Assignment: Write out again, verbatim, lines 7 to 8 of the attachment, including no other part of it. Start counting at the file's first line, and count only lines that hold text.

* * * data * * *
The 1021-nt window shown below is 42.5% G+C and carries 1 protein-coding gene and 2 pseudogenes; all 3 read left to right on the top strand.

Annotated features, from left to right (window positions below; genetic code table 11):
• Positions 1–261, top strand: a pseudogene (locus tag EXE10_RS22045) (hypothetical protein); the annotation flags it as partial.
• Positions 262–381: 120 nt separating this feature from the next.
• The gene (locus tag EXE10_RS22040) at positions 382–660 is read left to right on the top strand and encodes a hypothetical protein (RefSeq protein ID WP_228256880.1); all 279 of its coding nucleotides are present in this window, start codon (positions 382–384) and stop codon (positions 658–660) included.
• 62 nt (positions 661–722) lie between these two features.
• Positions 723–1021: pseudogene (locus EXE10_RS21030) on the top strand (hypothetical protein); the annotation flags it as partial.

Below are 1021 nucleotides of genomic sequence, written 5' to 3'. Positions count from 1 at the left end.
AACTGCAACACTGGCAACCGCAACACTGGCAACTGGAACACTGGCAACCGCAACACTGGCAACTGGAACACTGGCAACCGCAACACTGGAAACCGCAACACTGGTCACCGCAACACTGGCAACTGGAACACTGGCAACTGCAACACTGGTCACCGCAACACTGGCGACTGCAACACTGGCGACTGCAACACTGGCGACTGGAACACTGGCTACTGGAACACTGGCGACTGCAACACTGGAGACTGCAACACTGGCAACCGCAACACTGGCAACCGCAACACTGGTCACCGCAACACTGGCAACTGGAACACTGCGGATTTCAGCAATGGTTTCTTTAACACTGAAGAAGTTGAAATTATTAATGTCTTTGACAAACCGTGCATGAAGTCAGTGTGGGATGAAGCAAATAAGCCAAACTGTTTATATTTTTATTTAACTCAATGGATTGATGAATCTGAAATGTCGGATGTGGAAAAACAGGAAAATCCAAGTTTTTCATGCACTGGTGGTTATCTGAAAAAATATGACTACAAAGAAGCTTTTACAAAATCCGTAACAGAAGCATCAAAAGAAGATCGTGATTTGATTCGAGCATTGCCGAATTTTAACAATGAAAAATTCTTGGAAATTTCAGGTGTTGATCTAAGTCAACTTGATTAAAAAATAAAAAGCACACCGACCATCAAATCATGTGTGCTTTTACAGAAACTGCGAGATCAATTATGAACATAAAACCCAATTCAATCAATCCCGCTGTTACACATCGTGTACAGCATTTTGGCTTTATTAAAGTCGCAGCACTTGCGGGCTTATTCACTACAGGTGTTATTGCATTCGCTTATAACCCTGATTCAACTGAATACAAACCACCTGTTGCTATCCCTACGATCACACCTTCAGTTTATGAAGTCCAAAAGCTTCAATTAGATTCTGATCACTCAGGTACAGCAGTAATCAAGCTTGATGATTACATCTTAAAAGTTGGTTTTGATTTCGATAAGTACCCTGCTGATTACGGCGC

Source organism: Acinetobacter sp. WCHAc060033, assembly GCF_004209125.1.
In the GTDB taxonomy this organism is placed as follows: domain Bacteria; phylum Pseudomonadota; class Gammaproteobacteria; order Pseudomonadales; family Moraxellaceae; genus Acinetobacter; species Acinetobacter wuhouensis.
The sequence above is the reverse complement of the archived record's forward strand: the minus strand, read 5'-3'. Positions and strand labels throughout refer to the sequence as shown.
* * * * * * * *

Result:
• Positions 723–1021: pseudogene (locus EXE10_RS21030) on the top strand (hypothetical protein); the annotation flags it as partial.

Below are 1021 nucleotides of genomic sequence, written 5' to 3'. Positions count from 1 at the left end.